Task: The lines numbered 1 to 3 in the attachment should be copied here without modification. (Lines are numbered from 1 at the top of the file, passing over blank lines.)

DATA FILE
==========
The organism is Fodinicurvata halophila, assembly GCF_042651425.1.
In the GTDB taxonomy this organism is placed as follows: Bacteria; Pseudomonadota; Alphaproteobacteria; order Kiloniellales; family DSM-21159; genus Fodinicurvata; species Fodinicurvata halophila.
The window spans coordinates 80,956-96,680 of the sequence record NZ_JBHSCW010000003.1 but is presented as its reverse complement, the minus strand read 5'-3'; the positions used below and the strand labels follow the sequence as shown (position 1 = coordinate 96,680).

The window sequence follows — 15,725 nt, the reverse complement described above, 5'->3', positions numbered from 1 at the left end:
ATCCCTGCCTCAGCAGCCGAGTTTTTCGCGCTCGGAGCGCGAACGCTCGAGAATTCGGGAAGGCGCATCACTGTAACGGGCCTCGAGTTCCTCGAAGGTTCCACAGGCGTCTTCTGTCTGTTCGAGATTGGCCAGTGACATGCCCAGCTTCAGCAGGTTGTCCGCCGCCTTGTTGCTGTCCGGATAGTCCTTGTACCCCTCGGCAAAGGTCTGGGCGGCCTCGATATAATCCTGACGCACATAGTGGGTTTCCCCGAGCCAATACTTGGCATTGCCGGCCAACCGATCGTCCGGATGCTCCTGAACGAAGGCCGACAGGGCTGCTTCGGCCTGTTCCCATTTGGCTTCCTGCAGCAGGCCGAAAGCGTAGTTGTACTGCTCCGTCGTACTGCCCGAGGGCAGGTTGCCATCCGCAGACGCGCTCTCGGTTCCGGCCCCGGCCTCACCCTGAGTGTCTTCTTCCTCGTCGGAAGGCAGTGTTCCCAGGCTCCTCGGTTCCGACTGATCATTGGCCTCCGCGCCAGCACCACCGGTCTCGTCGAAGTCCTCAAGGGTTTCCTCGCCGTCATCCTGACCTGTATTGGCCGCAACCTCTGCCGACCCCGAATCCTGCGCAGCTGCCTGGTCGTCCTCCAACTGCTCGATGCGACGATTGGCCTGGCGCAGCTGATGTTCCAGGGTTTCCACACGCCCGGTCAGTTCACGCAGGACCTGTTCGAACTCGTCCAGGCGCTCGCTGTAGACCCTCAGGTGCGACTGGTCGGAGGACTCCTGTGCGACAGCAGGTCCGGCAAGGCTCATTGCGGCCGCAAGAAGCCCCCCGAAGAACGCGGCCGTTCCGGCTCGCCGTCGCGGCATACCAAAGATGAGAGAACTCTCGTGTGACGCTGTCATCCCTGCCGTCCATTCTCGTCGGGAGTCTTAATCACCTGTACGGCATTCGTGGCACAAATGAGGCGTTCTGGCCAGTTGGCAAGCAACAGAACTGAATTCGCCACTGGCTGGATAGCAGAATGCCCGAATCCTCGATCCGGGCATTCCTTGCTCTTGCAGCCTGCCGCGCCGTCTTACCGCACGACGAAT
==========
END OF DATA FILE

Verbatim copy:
The organism is Fodinicurvata halophila, assembly GCF_042651425.1.
In the GTDB taxonomy this organism is placed as follows: Bacteria; Pseudomonadota; Alphaproteobacteria; order Kiloniellales; family DSM-21159; genus Fodinicurvata; species Fodinicurvata halophila.
The window spans coordinates 80,956-96,680 of the sequence record NZ_JBHSCW010000003.1 but is presented as its reverse complement, the minus strand read 5'-3'; the positions used below and the strand labels follow the sequence as shown (position 1 = coordinate 96,680).